Social media companies provide a platform for racist abusers and that needs to change – Steve Cardownie

Lewis Hamilton, left, pours champagne on his head on the podium after winning the Formula 1 Grand Prix at Silverstone (Photo: Adrian Dennis / AFP via Getty Images)
Lewis Hamilton, left, pours champagne on his head on the podium after winning the Formula 1 Grand Prix at Silverstone (Photo: Adrian Dennis / AFP via Getty Images)

Hamilton won the British Grand Prix last Sunday at Silverstone despite a ten second penalty after a collision with his fiercest rival Max Verstappen which resulted in the downfall of the Dutch driver.

Her team, Red Bull Racing, said they were “disgusted and saddened” by the abuse directed at Hamilton. Their statement read: “Although we are fierce rivals on the right track, we are all united against racism. We condemn racist abuse of any kind towards our team, our competitors and our fans. There is never any excuse for this, there is certainly no place for it in our sport and those responsible should be held accountable. “

The legislative process for the Government of Westminster’s online safety bill has just started and, while it is expected to force social media companies to face abuse when passed, meanwhile racists continue to peddle their bile, knowing they can afford it. protection, either on condition of anonymity or due to the inability of social media companies to take appropriate action.

Register now to our daily newsletter

The newsletter i cut through the noise

Facebook, owner of Instagram, said that “the racist abuse directed at Hamilton during and after the British Grand Prix is ​​unacceptable and we have removed a number of comments from Instagram.”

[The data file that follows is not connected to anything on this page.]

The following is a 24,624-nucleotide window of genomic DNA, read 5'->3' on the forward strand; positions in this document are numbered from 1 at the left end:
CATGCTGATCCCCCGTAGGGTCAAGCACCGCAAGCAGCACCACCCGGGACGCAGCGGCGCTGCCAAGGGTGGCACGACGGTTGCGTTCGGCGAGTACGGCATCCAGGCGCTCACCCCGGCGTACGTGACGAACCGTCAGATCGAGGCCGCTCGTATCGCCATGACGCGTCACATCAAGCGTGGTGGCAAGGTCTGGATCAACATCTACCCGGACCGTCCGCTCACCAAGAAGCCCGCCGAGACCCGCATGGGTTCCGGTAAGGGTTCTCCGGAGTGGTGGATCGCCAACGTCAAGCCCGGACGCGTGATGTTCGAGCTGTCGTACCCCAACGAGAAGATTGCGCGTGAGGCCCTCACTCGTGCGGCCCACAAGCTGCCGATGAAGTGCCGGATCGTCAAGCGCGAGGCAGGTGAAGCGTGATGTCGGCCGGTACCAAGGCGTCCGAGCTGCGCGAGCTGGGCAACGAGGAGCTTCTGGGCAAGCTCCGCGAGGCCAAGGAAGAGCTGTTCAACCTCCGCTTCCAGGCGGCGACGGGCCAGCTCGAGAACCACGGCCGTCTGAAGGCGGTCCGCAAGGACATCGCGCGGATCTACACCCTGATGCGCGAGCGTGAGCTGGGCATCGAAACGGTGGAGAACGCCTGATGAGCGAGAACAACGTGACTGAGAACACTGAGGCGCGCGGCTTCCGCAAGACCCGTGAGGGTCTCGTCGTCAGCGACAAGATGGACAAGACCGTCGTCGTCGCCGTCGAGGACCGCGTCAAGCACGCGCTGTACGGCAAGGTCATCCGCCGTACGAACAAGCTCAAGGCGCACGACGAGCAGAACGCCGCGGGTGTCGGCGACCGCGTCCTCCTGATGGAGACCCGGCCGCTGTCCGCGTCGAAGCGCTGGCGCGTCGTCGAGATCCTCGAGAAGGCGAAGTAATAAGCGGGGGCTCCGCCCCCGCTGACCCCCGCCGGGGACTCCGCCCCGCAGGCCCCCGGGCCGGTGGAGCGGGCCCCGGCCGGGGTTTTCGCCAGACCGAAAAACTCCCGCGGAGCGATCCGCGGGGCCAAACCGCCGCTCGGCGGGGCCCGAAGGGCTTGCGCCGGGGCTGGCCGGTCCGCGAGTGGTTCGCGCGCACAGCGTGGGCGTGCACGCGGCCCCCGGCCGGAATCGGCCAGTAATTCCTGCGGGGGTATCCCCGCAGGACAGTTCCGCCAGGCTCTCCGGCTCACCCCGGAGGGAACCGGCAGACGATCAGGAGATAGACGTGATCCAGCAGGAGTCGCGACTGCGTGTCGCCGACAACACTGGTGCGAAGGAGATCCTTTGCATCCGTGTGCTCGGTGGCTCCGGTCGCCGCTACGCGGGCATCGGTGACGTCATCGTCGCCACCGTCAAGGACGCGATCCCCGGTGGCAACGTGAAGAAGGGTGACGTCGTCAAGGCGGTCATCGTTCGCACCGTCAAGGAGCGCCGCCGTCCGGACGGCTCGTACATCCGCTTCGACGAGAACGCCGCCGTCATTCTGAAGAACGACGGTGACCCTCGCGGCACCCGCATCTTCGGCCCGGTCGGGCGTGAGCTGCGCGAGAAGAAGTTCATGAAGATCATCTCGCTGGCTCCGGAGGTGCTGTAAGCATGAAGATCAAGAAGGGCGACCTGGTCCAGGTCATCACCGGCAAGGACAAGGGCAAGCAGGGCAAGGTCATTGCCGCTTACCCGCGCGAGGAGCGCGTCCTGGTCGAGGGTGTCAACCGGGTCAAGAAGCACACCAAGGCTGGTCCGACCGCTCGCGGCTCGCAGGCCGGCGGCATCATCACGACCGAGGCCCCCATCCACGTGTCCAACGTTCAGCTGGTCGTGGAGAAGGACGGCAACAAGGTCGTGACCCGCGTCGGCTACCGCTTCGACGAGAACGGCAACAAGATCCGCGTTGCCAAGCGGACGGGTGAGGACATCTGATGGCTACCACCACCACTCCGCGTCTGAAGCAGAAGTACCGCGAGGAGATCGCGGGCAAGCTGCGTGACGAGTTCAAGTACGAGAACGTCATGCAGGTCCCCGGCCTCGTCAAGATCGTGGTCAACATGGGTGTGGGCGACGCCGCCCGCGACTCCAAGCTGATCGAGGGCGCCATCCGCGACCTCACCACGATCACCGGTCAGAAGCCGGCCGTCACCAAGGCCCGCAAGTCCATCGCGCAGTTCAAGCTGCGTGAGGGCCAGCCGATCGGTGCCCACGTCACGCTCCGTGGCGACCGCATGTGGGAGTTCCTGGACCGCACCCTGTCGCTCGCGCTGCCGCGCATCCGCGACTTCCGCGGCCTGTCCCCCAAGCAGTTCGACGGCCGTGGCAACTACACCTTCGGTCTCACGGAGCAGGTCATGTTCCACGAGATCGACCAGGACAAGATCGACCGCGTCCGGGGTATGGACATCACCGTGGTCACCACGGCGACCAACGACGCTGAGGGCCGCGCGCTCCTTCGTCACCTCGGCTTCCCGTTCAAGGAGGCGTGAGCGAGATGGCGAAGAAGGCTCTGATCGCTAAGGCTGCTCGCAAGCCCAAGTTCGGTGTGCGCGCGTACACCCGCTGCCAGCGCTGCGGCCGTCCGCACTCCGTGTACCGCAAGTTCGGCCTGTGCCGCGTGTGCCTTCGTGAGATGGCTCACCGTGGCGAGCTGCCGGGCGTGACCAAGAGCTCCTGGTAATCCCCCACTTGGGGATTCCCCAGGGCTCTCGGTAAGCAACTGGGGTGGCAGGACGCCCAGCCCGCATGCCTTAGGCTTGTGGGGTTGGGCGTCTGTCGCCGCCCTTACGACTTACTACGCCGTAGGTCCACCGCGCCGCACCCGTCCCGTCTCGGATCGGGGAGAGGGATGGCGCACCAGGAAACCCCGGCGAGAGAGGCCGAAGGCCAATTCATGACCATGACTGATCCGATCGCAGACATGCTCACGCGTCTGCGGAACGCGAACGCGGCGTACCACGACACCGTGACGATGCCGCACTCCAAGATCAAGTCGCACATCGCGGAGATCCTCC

Read more

Read more

Euro 2020: Humza Yousaf sends a message of ‘solidarity’ to English players against …

The company also highlighted a number of security features it is deploying “which may mean that no one has to see this type of abuse” and, revealingly, added that “nothing will fix this. overnight challenge, but we are committed to working to keep our community safe from abuse ”.

The main problem is that social media platforms have not been regulated in the same way as more traditional media because they are not considered publishers or broadcasters.

Facebook, with its two billion users, is overwhelmed by the sheer volume of content and videos uploaded in real time by anyone who wants it and the algorithms it deploys to search for offensive material are not sophisticated enough to cope with it. . investment.

Facebook, however, is still being called out for failing to take action against the attackers.

It was reported that the Center for Countering Digital Hate (CCDH) tracked 31 accounts that abused Hamilton and reported them to the social media platform, but after they remained live, Imran Ahmed, the CCDH CEO, said it was “beyond belief, after all the promises made last week by social media companies, that Instagram has taken no action against its users who have now abused by Lewis Hamilton. By not taking action against racism against England players last week, Instagram has created a culture of impunity for racists. He has publicly promised to issue automatic lifetime bans when he has clear and compelling evidence of serious racial hatred. “

It is clear that the failure of social media platforms to take action against racist abusers has only served to embolden them rather than deter them. It takes action – not fine words!

A message from the editor:

Thank you for reading this article. We depend on your support more than ever, as the change in consumption habits caused by the coronavirus is having an impact on our advertisers.

If you haven’t already, consider supporting our trusted and verified journalism by purchasing a digital subscription.

Source link


About Author

Comments are closed.